By Yuri Chernyakevich
Not long ago, I visited Smolensk, delighting in viewing its monasteries’ old frescoes and the gun-slots in the 17th century fortress wall. However, I was also initially surprised at not having had to cross a Belarusian-Russian border checkpoint. Walking through the city, I passed numerous Belarusian branded shops — such as Milavitsa, Bielita and Galanteya — and, several times during the day, I saw trucks advertising food produced by our Orsha and Volkovysk meat factories. Souvenir shops even offered Belarus-made linen towels and napkins. It really made me feel quite at home!
No doubt, Belarusian products have found recognition in neighbouring states — especially those belonging to the Single Economic Space and the Customs Union. Few would be surprised at finding Belarusian tractors in Novosibirsk and Omsk, or Kommunarka sweets in Nizhny Tagil and Krasnoyarsk. You can buy Pinskdrev furniture across Kazakhstan while Amkodor loaders operate on Astana streets. Integration has brought economic benefits, as the Dean of the Belarusian State University’s Economic Department, Prof. Mikhail Kovalev, emphasises. He tells us, “The Single Economic Space has long since seriously influenced the country’s development. The integration union has enabled Belarus, Russia and Kazakhstan to better protect their markets against foreign imports, while expanding sales of their own produce.”
The expert’s words are proven by figures: turnover between Customs Union member-states is steadily growing, reaching an impressive $70bn last year. Moreover, Belarus could benefit even more if it continues along this path. Clearly, strengthening liaisons between countries is vital; the Customs Union will bring benefit only if our three states’ enterprises conduct industrial and sci-tech co-operation. Many experts share this view, as does Mr. Kovalev, who notes that Belarus can and must join Russian oil processing on our common customs territory, since it will benefit all parties.
“Venezuela immediately realised that it would be better to sell oil products to Europe, rather than just oil,” continues Mr. Kovalev. “It’s far better to supply Venezuelan or Russian raw materials to Belarusian Mozyr for further processing, then sell the petrol to Europe. So far, Russia prefers to export crude oil and gas, while building oil and gas pipelines. Why not establish joint oil processing and petrochemical facilities on Belarusian territory, to allow export to Europe? It would be much more profitable than being dependent on the existing oil pipe.”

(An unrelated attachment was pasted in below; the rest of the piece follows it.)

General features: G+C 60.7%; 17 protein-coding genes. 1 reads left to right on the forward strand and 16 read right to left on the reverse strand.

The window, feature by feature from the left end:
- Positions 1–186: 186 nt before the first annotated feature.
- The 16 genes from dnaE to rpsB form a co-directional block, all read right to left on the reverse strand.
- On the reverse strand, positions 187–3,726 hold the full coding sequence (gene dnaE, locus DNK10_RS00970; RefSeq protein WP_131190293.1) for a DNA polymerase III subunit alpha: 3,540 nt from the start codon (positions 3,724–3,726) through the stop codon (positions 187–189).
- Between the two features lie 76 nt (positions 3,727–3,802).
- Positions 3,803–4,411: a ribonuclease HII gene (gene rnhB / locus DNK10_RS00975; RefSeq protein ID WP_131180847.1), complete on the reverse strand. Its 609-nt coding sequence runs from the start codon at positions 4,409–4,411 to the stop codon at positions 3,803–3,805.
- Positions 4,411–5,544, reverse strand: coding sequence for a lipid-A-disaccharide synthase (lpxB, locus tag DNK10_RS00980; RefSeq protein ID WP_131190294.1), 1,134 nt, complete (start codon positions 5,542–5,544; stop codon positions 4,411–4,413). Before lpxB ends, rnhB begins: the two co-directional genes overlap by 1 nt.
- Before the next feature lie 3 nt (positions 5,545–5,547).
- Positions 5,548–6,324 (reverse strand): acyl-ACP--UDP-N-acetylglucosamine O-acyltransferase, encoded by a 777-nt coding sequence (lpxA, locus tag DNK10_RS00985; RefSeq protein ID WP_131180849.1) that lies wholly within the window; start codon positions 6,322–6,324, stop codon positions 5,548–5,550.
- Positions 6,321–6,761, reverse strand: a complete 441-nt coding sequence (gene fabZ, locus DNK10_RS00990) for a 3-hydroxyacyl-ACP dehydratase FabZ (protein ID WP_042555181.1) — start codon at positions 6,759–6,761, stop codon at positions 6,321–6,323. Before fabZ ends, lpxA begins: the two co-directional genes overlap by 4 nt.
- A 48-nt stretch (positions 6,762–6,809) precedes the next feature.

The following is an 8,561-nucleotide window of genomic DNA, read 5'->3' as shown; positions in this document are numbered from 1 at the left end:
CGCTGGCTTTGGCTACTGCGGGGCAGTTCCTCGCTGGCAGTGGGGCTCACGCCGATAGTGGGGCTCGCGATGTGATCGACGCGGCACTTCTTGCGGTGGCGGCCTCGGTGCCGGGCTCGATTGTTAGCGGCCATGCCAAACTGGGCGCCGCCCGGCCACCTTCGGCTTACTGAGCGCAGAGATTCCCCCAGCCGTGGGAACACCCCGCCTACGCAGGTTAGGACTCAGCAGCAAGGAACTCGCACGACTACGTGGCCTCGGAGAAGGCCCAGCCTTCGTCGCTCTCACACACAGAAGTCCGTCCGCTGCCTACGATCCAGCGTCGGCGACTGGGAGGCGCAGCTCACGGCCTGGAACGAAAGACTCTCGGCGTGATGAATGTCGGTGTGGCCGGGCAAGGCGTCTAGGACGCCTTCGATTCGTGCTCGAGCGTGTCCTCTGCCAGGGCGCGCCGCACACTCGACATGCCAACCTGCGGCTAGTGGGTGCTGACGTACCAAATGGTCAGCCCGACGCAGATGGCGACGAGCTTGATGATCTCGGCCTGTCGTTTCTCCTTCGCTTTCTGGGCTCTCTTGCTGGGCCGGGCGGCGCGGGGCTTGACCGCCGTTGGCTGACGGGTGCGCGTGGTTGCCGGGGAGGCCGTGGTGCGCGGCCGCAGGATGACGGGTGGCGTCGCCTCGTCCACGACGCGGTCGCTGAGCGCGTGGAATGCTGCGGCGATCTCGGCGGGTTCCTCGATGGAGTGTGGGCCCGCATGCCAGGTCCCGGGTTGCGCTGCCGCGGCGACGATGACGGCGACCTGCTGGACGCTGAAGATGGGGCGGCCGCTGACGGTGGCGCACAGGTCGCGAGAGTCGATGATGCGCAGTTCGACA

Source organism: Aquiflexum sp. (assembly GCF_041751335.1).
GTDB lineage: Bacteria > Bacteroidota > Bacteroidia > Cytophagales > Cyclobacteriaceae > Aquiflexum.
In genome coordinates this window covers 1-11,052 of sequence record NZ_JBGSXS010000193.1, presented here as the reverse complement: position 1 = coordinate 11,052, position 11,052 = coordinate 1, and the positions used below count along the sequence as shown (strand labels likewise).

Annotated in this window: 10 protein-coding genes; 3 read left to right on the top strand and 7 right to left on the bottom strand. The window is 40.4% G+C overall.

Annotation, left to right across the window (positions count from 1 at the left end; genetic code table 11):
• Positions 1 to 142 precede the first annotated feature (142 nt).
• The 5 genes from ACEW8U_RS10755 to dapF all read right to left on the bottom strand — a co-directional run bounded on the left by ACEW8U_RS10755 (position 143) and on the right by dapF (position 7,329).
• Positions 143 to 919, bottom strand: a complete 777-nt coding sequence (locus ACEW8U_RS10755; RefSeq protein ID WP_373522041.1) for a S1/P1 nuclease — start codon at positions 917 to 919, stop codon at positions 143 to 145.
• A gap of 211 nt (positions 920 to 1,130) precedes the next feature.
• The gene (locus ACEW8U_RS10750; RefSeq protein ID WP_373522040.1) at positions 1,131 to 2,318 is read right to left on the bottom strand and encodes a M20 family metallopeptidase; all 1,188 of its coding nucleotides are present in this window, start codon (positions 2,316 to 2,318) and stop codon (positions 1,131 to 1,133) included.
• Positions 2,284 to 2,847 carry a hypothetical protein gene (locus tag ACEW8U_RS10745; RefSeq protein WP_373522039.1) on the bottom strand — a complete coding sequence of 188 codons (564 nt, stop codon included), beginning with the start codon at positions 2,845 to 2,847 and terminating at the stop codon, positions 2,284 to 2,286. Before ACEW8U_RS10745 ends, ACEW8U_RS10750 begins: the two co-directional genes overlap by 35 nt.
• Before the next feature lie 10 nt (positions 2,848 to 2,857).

Other promising projects exist, thanks to our Single Economic Space, which is creating favourable conditions for major injections into infrastructure: roads and the transport-logistical network. Why should Lithuania and Poland (rather than Customs Union members) make money from shipping foreign cargoes between Russia, China and Europe?
At present, Belarus generates around $3.5bn from its transport-logistical services but Mr. Kovalev is convinced that much more is possible. Export volumes need to be raised through establishing new logistical centres jointly with Russian and Kazakh businesses. The country would earn more foreign currency as a result.
Information technologies are another promising area for Customs Union members, who are keen to rival the present leaders in Singapore, Japan and South Korea. Why not set up a single Eurasian high-tech park in Belarus? Its produce would enjoy great demand in Europe.
“These and many other economically profitable projects should be realised, to enable Belarus, Russia and Kazakhstan to dynamically develop, joining the list of highly developed states enjoying competitiveness globally,” Mr. Kovalev believes.
The recently established Single Economic Space has opened new prospects for the country. To promote produce, Belarusian enterprises are now using the preferences bestowed by our three-state coalition. Having visited Smolensk, I’m personally convinced that such co-operation should be strengthened further. The economic advantages of integration are in the hands of Russians, Belarusians and Kazakhs; this is at the heart of success.